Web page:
Canada Learning Bond (CLB)

The Canada Learning Bond is a second way that the government can contribute money to a Registered Education Savings Plan.

The CLB is specifically designed to help low-income families – in order to obtain the CLB you must submit an application when opening an RESP. If you qualify, the government will make the payments automatically.

The CLB amount can be a maximum of $2,000, with $500 being offered in the first year of qualification and $100 in each future qualifying year.

The CRA continually assesses each year if you continue to qualify for the CLB. You do not need to make RESP contributions in order to qualify to receive the CLB each year.

The RESP account is very versatile and can hold most types of investment asset classes, including stocks, bonds, cash, GICs, funds, and more.

If you are looking to learn more about Registered Education Savings Plans, be sure to read my guide discussing what is an RESP in Canada.

When to Open a Registered Education Savings Plan

When to Open a Registered Education Savings Plan

If you are planning to have kids (or have kids on the way), it is critical to plan to open RESPs very early on. A Registered Education Savings Plan can be opened as soon as a child is born and can list the newborn as the plan’s beneficiary.

It is important to open the RESP as soon as possible in order to collect the maximum amount of government grants possible, especially if you are part of a low-income family and qualify for the CLB.

Keep in mind that while there is no annual limit to how much can be contributed to an RESP in a year, the government matches up to $500 per year and RESPs have a maximum of $50,000 per child.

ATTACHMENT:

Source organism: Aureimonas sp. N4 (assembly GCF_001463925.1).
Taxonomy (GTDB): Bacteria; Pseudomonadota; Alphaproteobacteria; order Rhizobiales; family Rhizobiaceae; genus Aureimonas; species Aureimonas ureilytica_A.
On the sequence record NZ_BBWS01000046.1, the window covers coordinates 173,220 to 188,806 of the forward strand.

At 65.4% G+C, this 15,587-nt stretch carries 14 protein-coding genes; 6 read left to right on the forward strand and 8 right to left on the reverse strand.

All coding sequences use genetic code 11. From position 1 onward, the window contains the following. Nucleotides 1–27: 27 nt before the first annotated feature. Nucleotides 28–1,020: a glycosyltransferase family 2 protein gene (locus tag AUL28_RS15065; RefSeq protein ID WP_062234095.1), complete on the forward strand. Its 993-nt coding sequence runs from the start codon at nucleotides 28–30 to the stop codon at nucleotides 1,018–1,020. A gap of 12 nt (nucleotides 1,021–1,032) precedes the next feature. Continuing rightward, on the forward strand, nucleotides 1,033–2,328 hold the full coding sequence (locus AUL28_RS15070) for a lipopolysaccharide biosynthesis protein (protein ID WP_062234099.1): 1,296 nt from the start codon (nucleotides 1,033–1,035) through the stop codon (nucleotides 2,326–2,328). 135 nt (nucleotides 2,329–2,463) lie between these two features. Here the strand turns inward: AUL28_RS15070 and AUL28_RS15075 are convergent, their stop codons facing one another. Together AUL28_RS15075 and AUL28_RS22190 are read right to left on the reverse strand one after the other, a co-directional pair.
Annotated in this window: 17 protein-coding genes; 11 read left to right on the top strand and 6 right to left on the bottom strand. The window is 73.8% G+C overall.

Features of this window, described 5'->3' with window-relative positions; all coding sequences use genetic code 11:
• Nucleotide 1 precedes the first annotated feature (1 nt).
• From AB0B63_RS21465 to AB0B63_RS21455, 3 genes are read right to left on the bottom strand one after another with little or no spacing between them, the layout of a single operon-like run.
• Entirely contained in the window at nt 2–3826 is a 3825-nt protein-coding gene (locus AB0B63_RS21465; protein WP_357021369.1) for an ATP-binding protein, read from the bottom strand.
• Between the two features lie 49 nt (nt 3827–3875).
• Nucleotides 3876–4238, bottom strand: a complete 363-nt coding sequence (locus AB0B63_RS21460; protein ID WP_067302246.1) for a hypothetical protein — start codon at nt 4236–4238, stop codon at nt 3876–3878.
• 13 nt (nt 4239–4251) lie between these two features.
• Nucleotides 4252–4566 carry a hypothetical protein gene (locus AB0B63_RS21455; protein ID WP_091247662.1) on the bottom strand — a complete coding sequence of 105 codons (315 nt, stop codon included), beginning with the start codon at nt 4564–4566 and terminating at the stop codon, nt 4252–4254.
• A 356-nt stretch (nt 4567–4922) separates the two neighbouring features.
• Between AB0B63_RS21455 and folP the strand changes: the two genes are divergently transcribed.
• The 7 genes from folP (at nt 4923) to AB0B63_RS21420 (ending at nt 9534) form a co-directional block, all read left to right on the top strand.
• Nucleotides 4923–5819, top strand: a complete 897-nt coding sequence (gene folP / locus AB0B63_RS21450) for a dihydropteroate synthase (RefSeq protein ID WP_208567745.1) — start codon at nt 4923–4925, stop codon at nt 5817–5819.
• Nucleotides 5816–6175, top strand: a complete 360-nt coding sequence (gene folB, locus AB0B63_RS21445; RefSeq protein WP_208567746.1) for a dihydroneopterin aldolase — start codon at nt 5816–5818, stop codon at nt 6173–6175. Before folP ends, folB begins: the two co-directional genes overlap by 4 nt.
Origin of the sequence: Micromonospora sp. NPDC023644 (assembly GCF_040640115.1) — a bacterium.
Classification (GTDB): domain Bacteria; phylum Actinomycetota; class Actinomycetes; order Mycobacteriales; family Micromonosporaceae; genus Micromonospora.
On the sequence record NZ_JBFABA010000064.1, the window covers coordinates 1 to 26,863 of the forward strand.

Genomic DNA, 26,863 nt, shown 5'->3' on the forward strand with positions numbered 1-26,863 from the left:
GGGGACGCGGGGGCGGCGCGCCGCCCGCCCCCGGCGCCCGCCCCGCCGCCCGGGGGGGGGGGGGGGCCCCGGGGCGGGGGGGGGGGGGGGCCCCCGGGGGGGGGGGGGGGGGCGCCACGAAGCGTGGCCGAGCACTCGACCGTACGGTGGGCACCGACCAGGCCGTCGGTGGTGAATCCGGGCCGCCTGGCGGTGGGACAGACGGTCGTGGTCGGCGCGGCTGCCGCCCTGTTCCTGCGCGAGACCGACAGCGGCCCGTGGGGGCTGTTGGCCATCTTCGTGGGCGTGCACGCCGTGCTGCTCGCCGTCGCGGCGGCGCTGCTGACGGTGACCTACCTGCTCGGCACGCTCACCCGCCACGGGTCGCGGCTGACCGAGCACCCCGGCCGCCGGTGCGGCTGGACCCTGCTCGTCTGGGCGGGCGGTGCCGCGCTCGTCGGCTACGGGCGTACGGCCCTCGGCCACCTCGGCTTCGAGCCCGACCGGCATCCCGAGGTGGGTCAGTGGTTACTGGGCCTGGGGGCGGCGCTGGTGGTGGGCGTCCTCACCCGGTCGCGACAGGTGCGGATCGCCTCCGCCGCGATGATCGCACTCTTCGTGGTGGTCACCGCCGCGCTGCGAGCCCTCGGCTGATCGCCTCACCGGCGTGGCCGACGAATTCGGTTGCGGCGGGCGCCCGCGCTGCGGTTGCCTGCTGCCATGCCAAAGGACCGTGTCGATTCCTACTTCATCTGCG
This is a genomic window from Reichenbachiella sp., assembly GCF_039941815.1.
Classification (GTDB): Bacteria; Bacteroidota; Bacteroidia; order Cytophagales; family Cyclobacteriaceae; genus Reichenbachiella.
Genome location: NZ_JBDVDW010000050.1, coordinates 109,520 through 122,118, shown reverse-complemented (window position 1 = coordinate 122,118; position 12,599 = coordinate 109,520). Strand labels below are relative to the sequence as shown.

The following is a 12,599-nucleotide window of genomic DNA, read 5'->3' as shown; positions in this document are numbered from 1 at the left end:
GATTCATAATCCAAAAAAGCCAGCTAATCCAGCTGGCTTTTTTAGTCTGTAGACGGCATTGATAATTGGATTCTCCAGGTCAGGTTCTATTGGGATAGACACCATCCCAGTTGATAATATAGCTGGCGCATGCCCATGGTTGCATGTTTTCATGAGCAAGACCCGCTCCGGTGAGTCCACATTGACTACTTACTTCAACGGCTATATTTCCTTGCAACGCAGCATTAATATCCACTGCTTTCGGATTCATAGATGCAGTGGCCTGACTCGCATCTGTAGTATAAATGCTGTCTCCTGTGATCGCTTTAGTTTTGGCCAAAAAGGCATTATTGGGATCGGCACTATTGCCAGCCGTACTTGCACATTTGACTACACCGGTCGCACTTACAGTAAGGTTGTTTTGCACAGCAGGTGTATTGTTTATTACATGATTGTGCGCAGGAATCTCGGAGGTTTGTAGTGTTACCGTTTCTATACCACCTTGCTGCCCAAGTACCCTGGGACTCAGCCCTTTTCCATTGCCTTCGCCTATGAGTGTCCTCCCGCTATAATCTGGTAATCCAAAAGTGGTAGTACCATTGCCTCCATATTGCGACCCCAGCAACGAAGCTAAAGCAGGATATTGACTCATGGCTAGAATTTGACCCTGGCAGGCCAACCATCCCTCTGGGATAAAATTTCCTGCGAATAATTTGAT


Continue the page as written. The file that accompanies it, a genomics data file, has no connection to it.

This means that it is best to stagger contributions to a child’s Registered Education Savings Plan in order to get the most benefit out of it.

While investment performance and growth can be uncertain in the future, government grants through the CLB and CESG are a certainty that you should definitely be taking advantage of.


Canada Learning Bond

Taking advantage of the many benefits of an RESP when preparing for your children’s tuition expenses can be very beneficial over the long term.

You can either receive matching government grants of up to $500 per year per child through the CESG or up to $2,000 in grants through the CLB (if you qualify as a low-income family).

It is important to set up RESPs for children as early as possible in order to take advantage of government grants for as long as possible. The RESP is a staple as part of a household’s financial plan.

If you are new to investing, make sure to read my guide on how to start investing in Canada in order to avoid as many unnecessary beginner mistakes as possible.

Photo of author
Author Bio - Christopher Liew is a CFA Charterholder with 11 years of finance experience and the creator of Read about how he quit his 6-figure salary career to travel the world here.

Check Out These Posts:

Leave a Comment